The first piece of hardware has been purchased!  It is a 42" X 42" shower pan.  The original pan was 36" X 36".  Apparently its not an item that they keep in "stock."  As a result, the company is making it and it is supposed to ship on June 30.

July 6 update:

I changed my mind, and I will not be needing the pan that was ordered on 6/17. So, it looks like a Craig's List add will be necessary. More on this later...

Weekend Two (6/27)

Plan of the day:

1.  Dismantle the tub drop-in frame

2.  Secure plumbing

3.  Remove the nails and screws from the exposed studs

4.  Remove the tub and deliver to the county dump

5.  Trim the edges of sheet-rock so that cement board install is clean

6.  Add a 2X4 so that the shower door has something to anchor to

Weekend Two - frame removed

The frame was removed without problem.  The plumbing was next and my hack-saw made it a breeze.

I didn't feel like turning off the water and doing pluming work, so I built a small stand to support the copper/PVC.  It will rest there until I pull up the sub-floor. Hopefully I don't kick it over by accident somewhere along the way!

Weekend Two - knobs off

Weekend Two - valves

The knobs and faucet were removed by using a screw driver to pop off the tab on the top.  With the tab removed, the set screw were accessible.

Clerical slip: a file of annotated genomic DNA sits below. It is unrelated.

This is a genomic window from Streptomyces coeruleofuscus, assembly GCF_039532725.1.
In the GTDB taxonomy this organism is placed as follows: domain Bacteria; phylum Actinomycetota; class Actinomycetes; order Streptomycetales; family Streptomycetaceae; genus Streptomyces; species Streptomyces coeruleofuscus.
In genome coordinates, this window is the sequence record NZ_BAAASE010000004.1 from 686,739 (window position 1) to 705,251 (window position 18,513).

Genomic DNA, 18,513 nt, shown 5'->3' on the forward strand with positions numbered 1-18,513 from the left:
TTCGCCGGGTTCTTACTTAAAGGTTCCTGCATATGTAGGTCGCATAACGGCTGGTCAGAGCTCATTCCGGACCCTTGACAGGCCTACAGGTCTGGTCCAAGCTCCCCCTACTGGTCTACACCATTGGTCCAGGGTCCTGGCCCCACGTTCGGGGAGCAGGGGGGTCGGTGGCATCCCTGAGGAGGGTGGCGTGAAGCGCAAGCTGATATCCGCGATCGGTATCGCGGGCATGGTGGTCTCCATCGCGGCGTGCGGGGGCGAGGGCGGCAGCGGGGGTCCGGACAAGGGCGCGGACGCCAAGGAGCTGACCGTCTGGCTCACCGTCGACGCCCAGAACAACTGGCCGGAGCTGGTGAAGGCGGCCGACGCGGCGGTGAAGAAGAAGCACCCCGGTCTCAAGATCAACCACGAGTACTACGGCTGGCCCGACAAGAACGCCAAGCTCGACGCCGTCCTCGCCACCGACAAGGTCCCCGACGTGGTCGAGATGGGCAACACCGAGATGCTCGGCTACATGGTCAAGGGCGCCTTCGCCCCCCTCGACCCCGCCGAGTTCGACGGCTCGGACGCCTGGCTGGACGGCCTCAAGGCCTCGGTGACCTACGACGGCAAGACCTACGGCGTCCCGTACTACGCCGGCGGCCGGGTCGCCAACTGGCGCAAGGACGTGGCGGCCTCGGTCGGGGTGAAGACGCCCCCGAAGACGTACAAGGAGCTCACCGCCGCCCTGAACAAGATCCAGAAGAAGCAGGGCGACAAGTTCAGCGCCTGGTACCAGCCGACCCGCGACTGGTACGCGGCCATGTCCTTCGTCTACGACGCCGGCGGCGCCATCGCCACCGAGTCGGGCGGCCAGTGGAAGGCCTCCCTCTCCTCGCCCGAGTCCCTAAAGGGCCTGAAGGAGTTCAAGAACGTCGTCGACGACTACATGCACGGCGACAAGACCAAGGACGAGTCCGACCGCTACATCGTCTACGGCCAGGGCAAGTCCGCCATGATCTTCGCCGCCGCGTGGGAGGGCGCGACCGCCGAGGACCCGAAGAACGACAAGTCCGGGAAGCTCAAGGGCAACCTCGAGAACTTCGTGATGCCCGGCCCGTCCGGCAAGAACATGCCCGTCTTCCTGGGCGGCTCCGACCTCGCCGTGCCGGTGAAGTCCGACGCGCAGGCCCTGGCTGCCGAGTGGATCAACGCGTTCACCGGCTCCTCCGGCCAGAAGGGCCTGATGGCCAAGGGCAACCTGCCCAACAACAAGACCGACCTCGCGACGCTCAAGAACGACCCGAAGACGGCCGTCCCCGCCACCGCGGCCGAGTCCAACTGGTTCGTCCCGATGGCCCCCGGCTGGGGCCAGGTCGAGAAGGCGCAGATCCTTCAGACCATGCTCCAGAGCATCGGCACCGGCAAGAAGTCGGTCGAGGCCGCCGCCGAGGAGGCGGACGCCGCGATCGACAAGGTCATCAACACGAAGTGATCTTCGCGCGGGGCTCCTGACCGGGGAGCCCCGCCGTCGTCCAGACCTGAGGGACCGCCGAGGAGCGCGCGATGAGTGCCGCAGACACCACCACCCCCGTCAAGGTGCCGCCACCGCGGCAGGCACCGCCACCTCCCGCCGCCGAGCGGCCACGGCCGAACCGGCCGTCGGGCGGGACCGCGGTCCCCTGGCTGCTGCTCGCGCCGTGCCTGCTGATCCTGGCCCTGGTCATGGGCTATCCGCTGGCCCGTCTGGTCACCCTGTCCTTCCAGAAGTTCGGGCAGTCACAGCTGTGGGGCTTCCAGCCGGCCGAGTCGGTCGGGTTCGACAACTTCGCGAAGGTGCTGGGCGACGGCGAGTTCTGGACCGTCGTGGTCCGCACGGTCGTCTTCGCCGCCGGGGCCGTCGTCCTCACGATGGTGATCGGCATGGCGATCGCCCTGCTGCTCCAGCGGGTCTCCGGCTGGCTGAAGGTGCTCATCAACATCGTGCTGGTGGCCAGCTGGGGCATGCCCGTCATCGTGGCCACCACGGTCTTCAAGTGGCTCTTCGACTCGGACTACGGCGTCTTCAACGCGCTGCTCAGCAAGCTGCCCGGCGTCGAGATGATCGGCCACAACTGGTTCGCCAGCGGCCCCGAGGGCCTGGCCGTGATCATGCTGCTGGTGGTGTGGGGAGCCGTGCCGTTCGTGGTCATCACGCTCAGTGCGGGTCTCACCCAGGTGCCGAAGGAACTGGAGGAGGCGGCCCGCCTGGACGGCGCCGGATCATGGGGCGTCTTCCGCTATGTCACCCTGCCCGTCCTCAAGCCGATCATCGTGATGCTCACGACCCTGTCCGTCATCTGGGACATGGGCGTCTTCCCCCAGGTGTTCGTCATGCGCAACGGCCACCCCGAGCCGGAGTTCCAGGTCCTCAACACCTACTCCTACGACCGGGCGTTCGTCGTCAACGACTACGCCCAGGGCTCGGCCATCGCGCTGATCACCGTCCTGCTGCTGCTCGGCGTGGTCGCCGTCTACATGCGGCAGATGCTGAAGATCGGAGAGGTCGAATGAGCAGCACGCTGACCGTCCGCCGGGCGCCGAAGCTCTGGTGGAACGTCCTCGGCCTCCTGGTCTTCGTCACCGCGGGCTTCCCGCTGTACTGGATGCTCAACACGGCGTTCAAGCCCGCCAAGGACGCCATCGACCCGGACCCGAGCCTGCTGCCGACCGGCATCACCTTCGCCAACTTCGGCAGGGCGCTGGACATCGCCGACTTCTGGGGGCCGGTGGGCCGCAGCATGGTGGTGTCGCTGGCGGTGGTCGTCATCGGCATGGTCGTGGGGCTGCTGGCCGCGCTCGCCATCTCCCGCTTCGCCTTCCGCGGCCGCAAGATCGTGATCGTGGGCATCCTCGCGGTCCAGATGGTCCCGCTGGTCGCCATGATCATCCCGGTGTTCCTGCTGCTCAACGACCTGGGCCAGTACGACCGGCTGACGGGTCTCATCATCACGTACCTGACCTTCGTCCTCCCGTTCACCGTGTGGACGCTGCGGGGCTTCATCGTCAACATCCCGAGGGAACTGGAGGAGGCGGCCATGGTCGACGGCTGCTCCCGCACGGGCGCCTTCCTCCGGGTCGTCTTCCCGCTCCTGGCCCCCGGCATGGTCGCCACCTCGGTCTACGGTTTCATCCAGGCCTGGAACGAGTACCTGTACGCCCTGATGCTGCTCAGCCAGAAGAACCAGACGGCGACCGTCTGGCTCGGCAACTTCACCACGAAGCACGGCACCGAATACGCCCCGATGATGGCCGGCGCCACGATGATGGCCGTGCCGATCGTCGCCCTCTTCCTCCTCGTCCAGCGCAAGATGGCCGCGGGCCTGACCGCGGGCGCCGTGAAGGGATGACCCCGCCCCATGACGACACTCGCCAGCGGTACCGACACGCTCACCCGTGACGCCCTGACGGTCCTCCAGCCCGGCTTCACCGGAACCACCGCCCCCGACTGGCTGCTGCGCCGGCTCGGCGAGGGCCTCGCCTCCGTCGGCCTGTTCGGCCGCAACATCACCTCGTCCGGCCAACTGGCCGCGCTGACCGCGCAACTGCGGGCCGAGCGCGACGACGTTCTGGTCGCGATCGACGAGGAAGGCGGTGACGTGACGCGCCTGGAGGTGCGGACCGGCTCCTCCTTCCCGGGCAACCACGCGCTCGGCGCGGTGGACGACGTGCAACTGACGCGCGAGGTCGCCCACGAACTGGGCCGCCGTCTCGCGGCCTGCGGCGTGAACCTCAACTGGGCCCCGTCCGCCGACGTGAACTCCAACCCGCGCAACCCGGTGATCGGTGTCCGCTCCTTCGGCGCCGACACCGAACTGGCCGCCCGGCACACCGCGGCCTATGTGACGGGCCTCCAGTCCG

From the underside of the tub, there are brass nuts that secure the valves to the tub.  With the hardware free from the tub, it was time to get a helper to lift the tub out.

Weekend Two - free and clear

This was a bit awkward, but I did it with my 13 year old.  You just have to hold your mouth just right as you lift...

Notice the sheet-rock lines.  They need some luv!

Weekend Two - larger shower pan presents a challenge

The blue tape represents what we "thought" we were going to do.  As it turns out, the drop-in tub frame, larger shower pan and shower wall will take up a lot more space than anticipated.  So, that blue tape is NOT what we will be installing.

The solution to this problem will be shared later when I get to the building phase!

Weekend Two - spiffy lines

The sheet-rock lines are now smooth, straight and level.  The cement board should butt up nicely to the old sheet-rock.

Weekend Two - shower door anchor

The next step in this demolition isn't really demolition, but my working window was shrinking and I just wanted to mark off another item on the to-do list.  Above is the lower half of the 2X4 that the shower door is going to attach to.   This new 2X4 was secured with deck screws. 

The White 2X4 is where the old door attached.

Weekend Two - measurment for the glass man

Weekend Two - another measurment for glass man

The metal plate will keep the glass man from anchoring the door into the junction box.,

Weekend Two - another measurment for the glass man

This represents the top of the glass door anchor stud.

Weekend Two is complete.

This completes the demolition phase of the bathroom project.  The vanity still needs to be removed, but that will not happen until the tub and shower are ready to be set.  Based on delivery times, that is probably a few weeks out, if not more.

Total project time to date = 17 hours